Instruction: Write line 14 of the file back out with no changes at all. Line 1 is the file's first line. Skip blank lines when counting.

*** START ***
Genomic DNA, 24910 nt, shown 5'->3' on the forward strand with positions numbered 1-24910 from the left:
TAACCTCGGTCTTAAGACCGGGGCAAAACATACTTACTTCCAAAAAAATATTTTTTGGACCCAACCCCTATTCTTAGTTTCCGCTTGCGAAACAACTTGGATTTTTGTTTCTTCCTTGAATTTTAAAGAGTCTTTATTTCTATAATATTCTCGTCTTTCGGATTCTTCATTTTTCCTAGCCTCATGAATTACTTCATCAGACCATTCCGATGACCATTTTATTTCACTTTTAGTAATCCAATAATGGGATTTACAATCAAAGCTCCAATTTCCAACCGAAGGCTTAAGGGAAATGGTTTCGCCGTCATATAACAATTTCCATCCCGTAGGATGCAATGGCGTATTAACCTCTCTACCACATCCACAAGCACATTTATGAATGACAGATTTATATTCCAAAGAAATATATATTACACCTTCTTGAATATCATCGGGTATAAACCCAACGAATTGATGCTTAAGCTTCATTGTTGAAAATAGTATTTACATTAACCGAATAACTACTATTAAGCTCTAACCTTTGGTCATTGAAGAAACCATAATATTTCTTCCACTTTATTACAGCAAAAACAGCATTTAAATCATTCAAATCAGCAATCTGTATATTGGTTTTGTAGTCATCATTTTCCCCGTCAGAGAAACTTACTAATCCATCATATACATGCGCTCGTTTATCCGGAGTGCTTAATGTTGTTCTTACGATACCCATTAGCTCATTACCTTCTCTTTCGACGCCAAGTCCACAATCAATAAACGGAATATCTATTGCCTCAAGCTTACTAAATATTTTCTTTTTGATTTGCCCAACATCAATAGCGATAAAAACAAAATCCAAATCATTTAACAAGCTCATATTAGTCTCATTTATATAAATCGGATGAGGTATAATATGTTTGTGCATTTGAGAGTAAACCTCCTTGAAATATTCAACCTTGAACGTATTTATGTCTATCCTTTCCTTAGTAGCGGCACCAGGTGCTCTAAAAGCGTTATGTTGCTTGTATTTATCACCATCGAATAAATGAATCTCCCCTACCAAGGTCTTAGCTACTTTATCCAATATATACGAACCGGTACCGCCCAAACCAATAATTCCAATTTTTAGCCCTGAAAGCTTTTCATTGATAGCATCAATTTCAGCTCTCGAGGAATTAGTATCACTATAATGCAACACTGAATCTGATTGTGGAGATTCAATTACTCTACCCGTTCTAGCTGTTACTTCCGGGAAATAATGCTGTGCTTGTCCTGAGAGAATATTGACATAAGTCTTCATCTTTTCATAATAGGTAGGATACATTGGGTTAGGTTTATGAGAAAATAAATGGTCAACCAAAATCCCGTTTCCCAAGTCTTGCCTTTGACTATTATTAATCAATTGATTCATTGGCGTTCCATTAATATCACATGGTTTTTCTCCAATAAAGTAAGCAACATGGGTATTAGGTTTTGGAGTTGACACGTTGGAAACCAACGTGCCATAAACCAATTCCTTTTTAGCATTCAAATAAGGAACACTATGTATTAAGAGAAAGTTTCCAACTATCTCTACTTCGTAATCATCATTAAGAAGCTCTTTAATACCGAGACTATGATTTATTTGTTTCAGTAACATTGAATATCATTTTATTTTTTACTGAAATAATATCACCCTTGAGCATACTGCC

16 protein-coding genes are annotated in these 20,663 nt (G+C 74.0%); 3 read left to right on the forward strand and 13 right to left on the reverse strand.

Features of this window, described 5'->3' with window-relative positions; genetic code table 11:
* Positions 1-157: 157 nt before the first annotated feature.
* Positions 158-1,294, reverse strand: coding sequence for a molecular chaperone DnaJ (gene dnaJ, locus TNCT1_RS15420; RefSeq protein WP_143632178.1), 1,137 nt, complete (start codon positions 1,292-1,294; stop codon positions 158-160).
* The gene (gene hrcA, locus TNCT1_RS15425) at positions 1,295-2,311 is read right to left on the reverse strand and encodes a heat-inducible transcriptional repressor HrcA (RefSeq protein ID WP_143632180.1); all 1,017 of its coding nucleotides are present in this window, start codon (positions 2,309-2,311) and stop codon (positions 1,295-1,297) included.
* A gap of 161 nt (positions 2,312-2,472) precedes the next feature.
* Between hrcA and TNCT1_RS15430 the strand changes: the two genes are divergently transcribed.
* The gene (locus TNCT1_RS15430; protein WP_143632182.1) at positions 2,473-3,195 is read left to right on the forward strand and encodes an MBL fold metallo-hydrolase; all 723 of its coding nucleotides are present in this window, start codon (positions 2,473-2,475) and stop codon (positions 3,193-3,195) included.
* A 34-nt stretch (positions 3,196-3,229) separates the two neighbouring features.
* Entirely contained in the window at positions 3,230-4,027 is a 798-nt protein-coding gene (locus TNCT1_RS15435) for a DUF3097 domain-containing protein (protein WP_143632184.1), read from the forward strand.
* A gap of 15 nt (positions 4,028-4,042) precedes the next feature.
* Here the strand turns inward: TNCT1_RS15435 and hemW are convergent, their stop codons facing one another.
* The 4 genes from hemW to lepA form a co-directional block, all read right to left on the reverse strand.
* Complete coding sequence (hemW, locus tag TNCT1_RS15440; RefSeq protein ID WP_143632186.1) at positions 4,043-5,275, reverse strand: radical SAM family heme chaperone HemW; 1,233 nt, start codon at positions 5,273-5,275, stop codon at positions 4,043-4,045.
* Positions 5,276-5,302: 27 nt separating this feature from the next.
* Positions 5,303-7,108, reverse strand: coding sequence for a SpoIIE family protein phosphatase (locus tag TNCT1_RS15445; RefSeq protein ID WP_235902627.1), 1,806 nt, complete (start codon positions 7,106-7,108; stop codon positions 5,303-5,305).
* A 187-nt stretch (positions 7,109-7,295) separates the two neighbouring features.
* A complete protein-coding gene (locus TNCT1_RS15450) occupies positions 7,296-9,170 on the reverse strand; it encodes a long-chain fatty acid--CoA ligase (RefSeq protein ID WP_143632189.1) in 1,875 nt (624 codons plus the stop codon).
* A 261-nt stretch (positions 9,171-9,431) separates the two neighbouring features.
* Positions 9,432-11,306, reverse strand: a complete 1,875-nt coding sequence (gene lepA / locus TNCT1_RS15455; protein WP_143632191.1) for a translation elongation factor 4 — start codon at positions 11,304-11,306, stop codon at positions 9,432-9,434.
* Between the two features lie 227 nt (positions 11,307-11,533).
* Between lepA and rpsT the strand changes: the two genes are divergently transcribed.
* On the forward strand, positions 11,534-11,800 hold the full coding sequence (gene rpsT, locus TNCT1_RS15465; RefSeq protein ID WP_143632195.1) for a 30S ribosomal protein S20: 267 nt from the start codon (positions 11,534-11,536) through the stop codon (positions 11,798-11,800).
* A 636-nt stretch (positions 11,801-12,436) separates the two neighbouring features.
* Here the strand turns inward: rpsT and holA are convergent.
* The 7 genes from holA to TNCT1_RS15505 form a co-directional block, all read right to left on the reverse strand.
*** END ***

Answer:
* Here the strand turns inward: TNCT1_RS15435 and hemW are convergent, their stop codons facing one another.